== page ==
The engineering science course at Oxford is distinct among other engineering degree courses in not having a built-in period of six or twelve months in industry, and so you may find internship or placement schemes that are longer than our vacations. Many of the larger firms do offer internships that will fit into a summer holiday, as seen on CareerConnect, vacancy websites and in the brochures for our Science, Engineering and Technology Fair and Internship Fair.

Opportunities for internships begin to be advertised around the same time as graduate jobs. Refer to publications such as Targetjobs Engineeringfor advertisements from large companies, and contact alumni on the Oxford Careers Network on CareerConnect or LinkedIn to talk further about what their experience has been like.

If you are looking for work experience in a niche area of engineering or within a specific geographical location, it will often be necessary to make speculative applications and network (using the alumni mentors on the Oxford Careers Network on CareerConnect, LinkedIn or through personal recommendations) to find relevant contacts to approach. Many professional bodies have membership directories, which can be a useful way of identifying firms that might be willing to offer you experience.

There is often confusion about whether you should be paid to do an internship or work experience. It will depend on your arrangement with the employer and also the status of the employer. To find out if you are entitled to be paid when undertaking work experience or an internship, visit the Government’s webpages on the National Minimum Wage.

GETTING A JOB

ADVERTISED VACANCIES
The engineering industry does not restrict its recruitment activity to Michaelmas Term, and many organisations recruit throughout the year and are flexible about starting dates, including a number of smaller firms, often based in and around Oxford.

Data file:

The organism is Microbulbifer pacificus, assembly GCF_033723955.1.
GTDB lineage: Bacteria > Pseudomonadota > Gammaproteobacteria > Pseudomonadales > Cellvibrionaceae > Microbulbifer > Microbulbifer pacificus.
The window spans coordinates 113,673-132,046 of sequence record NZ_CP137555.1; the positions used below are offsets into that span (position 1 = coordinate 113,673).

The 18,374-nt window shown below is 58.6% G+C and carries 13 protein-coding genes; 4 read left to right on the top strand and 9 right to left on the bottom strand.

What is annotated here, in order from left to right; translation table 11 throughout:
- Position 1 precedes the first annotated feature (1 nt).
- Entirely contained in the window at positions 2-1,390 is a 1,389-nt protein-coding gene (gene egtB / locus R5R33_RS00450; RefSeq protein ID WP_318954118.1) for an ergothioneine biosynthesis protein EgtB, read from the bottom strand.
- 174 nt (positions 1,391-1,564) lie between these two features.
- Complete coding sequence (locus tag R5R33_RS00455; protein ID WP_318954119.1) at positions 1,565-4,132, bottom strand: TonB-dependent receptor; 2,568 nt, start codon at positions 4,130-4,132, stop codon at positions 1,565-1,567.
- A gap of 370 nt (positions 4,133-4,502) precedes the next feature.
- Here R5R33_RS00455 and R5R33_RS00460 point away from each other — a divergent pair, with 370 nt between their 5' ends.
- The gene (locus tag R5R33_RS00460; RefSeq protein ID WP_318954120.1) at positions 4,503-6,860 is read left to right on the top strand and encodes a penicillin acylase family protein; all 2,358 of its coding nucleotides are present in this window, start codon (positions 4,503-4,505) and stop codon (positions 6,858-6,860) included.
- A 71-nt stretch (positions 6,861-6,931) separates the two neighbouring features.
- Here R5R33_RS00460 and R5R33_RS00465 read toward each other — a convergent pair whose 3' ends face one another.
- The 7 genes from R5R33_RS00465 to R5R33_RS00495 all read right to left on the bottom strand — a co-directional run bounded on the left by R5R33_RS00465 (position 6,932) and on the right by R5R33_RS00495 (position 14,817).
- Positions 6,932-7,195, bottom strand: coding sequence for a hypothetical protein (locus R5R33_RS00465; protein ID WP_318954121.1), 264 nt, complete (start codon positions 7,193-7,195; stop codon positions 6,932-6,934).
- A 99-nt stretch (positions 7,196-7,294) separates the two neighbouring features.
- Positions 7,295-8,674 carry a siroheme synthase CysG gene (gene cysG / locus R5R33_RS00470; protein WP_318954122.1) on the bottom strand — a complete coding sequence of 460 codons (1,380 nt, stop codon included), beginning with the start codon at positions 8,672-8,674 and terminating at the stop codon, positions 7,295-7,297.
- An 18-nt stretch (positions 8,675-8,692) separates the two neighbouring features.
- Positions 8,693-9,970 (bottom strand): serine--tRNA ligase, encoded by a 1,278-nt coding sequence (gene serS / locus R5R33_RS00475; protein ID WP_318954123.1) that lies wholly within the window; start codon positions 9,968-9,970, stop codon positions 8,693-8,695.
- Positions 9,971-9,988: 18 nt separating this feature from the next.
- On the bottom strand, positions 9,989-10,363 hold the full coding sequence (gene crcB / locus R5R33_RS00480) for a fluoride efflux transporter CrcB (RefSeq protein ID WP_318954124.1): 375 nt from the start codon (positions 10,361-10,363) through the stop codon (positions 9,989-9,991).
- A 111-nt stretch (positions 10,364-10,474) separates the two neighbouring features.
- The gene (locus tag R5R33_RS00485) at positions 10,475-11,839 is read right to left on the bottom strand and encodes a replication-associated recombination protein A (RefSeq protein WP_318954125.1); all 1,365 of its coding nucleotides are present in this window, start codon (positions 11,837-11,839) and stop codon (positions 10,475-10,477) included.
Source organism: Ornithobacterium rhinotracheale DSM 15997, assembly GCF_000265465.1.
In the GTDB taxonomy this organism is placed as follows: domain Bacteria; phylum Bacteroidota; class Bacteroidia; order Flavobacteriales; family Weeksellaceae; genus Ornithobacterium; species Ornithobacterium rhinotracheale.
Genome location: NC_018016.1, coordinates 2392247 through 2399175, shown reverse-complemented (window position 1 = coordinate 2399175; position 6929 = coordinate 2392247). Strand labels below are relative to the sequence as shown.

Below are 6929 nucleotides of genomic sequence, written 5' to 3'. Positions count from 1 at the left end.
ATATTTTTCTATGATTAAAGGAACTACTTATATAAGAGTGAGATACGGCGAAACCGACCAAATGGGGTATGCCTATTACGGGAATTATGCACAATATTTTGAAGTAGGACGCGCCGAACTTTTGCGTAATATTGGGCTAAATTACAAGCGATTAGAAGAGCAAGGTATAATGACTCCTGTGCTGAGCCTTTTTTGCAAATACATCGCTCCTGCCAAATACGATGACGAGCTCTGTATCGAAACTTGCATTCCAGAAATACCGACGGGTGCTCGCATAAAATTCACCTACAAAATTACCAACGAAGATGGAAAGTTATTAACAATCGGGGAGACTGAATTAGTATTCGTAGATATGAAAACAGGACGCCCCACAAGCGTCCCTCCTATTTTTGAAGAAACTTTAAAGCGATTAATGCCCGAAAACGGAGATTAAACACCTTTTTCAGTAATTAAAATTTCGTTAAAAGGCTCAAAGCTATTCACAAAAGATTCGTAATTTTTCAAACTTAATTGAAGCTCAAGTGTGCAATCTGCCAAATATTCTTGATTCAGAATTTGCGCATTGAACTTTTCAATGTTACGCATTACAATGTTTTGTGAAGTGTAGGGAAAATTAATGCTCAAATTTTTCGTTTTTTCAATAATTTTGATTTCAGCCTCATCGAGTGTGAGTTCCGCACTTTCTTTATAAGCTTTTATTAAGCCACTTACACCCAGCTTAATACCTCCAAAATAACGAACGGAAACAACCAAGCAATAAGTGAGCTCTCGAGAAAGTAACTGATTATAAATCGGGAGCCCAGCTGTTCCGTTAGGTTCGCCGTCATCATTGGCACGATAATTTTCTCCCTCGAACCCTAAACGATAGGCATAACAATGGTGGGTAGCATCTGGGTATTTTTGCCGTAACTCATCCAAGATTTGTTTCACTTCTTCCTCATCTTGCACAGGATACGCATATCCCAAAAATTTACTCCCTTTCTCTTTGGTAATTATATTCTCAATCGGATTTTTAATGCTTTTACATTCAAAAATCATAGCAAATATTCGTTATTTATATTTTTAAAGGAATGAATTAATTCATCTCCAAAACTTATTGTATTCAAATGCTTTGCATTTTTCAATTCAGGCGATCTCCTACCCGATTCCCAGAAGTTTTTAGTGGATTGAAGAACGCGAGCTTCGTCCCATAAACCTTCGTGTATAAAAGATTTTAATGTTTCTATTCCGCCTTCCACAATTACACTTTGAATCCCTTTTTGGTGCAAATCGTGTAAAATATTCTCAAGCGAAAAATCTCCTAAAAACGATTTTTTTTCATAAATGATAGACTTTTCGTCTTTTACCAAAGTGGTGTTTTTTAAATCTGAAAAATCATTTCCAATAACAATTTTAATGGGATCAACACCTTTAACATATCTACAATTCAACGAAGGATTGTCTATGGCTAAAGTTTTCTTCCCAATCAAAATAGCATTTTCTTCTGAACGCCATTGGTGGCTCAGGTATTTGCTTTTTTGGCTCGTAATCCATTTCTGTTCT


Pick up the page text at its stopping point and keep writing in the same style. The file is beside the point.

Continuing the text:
Graduate vacancies are advertised regularly on CareerConnect where you will be able to search all jobs, both current and archived (for your information) and set up relevant emails.
Also use the sector vacancies in the ‘Resources’ list below, and set up email alerts for these too.

USING RECRUITMENT AGENCIES

  • Firms often use an agency for a role that might prove hard to recruit, more commonly with more experienced hire roles.
  • The agencies earn their fee from the employer once they have found a candidate who is awarded the job.
  • You can use LinkedIn to find the relevant engineering expert in an agency.
  • Some agencies speculatively put forward jobseekers on their books for roles advertised without the use of an agency.  If other candidates could have applied without using an agency, the agency fee will usually prove a disadvantage to your application.
  • Most specialist agencies do not do this, but reading up on them is always a good idea.
  • They can give the advantage of fantastic industry knowledge, and are incentivised to help you improve your CV and application materials.
  • It’s fine to sign up with more than one agency (although more than 3 can prove hard to manage!)
  • Keep your agency informed when you get a job or are no longer looking.

EQUALITY & POSITIVE ACTION

A number of major graduate recruiters have policies and processes that are proactive in recruiting graduates from diverse backgrounds. To find out the policies and attitudes of employers that you are interested in, explore their equality and diversity policies and see if they offer ‘Guaranteed Interview Schemes’ (for disabled applicants) or are recognised for their policy by such indicators as ‘Mindful Employer’ or as a ‘Stonewall’s Diversity Champion’.

The UK law protects you from discrimination due to your age, gender, race, religion or beliefs, disability or sexual orientation. For further information on the Equality Act and to find out where and how you are protected, and what to do if you feel you have been discriminated against, visit the Government’s webpages on discrimination.

OUR RESOURCES

ONLINE RESOURCES

Demonstrate commercial awareness by teaming up with non-engineer entrepreneurs in the Student Entrepreneur Programme (The Shed).

ONLINE INTERVIEW FEEDBACK

Our Interview Feedback Database contains hundreds of accounts of interviews, submitted by Oxford students and graduates. The database can be searched by sector and by organisation.

OXFORD CAREERS NETWORK (OCN)

The OCN on CareerConnect is a database of over 1000 Oxford alumni volunteer mentors who are willing to be contacted about their career.  Read their case studies for behind-the-scenes insights into an organisation or occupation, and contact them for more advice and information.

External Resources

USEFUL WEBSITES

Women in Engineering:

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    Source: The Engineer